A Connecticut bill that sought to impose transparency regulations on hedge funds in the state has effectively died for the time being as the state House of Representatives failed to hold a vote on the measure before the end of the 2009 normal legislative session on June 3. The proposed bill, "An Act Concerning Hedge Funds," passed the Connecticut Senate on May 26 by a 24-12 vote and would have required fund managers and other investment advisers that have not registered with the SEC to alert investors to any material conflicts of interest. SEC-registered advisers are already required to disclose such conflicts.

State Representative Ryan Barry (D), co-chairman of the Joint Committee on Banking and the bill's co-sponsor, said in an interview that he had the requisite votes for passage but could not bring the bill to the floor before the session concluded. Although the clerk's office said on June 4 that it remained unclear whether the measure could be taken up in special sessions, lawmakers stated that the bill would not be revived in special sessions because it is not related to the state budget. Rep. Barry noted that he expects to bring the bill up again next year. It is possible that, absent the passage of any federal regulation of private funds or their advisors in the intervening time, any future versions of the bill may include more aggressive provisions.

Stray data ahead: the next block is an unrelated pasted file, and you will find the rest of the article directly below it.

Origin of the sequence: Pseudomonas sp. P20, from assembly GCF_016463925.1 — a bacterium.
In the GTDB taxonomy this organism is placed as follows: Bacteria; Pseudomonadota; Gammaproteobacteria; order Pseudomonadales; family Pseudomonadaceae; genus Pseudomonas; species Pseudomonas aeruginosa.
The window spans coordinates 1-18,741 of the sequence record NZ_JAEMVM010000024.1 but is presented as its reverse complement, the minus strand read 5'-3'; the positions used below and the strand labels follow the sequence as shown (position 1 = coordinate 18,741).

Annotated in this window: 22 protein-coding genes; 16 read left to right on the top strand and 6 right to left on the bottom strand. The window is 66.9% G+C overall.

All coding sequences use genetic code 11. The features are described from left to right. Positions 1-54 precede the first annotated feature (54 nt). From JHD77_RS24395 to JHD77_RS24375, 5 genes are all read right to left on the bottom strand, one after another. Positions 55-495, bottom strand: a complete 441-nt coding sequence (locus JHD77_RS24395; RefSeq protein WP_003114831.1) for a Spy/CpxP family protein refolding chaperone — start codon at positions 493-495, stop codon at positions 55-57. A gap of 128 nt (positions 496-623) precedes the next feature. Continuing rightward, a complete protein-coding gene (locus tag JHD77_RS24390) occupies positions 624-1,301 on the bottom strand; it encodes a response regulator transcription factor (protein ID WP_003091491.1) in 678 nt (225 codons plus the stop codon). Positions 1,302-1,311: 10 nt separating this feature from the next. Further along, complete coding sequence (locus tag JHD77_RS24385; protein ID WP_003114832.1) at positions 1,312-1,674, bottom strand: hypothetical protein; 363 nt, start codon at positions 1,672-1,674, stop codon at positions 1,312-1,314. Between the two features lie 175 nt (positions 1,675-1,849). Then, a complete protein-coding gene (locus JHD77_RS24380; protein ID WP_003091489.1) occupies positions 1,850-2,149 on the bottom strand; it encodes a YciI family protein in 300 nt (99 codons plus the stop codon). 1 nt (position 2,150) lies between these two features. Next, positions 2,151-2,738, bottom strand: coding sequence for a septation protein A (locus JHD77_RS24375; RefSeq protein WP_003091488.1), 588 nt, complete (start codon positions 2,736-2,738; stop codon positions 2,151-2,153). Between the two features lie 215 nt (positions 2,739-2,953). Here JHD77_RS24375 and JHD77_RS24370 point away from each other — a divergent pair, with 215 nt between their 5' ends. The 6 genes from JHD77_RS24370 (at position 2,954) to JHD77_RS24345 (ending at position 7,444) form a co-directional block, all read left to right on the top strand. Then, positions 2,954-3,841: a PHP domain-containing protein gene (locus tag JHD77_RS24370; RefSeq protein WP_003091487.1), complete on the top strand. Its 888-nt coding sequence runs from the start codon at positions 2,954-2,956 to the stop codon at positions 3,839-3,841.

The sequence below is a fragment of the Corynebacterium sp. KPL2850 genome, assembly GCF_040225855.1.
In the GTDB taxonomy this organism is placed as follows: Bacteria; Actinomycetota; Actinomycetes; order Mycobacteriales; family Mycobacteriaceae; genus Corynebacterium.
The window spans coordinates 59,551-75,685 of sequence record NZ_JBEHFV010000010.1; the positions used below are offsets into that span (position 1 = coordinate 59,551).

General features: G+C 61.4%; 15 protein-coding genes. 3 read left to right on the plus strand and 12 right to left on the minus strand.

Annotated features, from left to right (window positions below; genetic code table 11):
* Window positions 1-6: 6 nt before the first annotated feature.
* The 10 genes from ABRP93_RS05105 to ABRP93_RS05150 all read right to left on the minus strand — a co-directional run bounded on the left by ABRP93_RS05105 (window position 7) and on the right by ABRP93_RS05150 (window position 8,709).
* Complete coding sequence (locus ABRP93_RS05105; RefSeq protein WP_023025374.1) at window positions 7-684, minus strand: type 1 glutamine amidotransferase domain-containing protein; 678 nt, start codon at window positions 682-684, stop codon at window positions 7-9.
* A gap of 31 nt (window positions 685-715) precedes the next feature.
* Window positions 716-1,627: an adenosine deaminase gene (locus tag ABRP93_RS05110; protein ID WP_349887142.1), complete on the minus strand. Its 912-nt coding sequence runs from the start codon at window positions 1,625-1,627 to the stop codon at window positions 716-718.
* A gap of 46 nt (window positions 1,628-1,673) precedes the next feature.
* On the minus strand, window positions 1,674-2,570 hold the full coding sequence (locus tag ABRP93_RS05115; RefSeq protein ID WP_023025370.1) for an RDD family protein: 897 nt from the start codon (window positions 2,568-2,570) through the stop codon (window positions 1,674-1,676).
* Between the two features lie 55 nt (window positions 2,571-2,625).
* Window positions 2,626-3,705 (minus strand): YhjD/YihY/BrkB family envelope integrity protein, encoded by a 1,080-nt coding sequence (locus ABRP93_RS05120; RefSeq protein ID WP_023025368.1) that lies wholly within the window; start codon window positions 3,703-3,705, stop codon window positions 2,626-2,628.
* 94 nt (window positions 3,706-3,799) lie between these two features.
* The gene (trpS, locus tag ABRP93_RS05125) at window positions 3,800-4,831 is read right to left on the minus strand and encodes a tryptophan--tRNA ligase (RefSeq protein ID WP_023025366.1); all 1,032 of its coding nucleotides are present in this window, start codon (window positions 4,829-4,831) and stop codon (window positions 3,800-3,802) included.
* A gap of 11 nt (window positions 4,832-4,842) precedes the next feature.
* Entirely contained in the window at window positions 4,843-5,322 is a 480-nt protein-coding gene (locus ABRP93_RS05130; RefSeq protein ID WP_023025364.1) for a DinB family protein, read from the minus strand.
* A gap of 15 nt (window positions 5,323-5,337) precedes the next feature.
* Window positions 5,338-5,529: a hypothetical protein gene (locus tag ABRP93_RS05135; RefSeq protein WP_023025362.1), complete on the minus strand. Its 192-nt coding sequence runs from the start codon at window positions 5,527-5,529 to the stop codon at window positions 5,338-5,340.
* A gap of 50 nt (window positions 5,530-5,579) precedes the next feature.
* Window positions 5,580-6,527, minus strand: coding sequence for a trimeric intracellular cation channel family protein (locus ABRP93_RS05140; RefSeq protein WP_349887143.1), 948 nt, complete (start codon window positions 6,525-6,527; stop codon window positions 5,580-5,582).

Text of the Bill Passed in Connecticut's Senate: Available here (HTML)

Related Story: Hedge-Fund Measure Dies in Connecticut, Wall Street Journal (June 6, 2009)